A survey by Trend Micro found that 65 per cent of UK businesses hit by ransomware last year paid the ransom, despite all security agencies and police forces advising against complying with attackers’ demands.

Explaining why victims should not pay up, Pascal Geenens, Radware’s security evangelist for the EMEA region said, “Firstly, there is no guarantee that you will recover your data and secondly, even if you do recover your data, hackers may come back at a later date demanding an even larger ransom.”

Geenen says companies must place an emphasis on prevention by educating employees and putting protective technologies like firewalls, antivirus software and intrusion detection systems into place.

On top of that, companies are encouraged to establish a disaster recovery plan. So if a breach happens, there is a plan to minimize the damage. A company must concentrate on strengthening those things in order to make themselves less susceptible to ransomware. Once it happens, it’s too late.

Cybersecurity firms also encourage companies to back up their systems frequently.

“It should be done at least every hour,” said Mr Geenens. “That way, if an attack happens a company need only reboot their systems to the last point of backup.”

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Cyber security: Fraud rises as cybercriminals flock to online lenders

Cybercrime is becoming more automated, organized and networked than ever before, according to the ThreatMetrix Cybercrime Report: Q4 2016.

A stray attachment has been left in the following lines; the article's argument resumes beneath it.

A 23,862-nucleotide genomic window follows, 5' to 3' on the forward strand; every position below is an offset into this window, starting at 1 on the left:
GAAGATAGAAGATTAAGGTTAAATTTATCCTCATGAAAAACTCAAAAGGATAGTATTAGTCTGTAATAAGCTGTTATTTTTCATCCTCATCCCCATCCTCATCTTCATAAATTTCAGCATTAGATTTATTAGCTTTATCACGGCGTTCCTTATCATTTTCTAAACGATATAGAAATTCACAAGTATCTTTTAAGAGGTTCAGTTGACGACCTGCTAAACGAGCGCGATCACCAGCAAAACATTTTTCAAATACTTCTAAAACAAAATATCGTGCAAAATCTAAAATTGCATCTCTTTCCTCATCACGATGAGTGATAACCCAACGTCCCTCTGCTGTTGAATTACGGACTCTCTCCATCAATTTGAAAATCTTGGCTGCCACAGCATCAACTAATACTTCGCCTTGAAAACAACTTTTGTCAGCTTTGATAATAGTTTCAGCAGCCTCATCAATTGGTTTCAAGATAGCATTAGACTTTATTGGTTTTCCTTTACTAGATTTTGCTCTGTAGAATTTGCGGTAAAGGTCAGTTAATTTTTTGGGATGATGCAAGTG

Cybercriminals are increasingly targeting online lenders and emerging financial services, says Vanita Pandey, vice president of strategy and product marketing, ThreatMetrix.

 

[ Related: 8 tips to defend against online financial fraud threats ]

 

ThreatMetrix’s report is based on data drawn from its ThreatMetrix Digital Identity Network, which analyzes about 2 billion transactions per month for insight into traffic patterns and emerging threats. The network uses a real-time policy engine to analyze transactions — about 44 percent of which originate from mobile devices — for legitimacy based on hundreds of attributes, including device identification, geolocation, previous history and behavioral analytics.

 

ThreatMetrix’s data shows 1 million cyberattacks targeted online lending transactions throughout 2016, Pandey says . It estimates the total value of these transactions at about $10 billion. It expects the number of attacks to continue to grow in 2017. Indeed, the number of attacks specifically targeting alternative lending increased by 150 percent quarter-over-quarter in the fourth quarter of 2016. That doesn’t mean criminals have stopped targeting banks: ThreatMetrix says it detected 80 million attacks using fake or stolen credentials during 2016 in the finance sector alone.

 

It should be noted that attacks are increasing both in number (ThreatMetrix says it detected and stopped nearly 122 million attacks in real-time in the fourth quarter, an increase of more than 35 percent over the previous year) and in proportion: growth in attacks outpaced overall transaction growth, and the overall rejected transaction rate grew by 15 percent.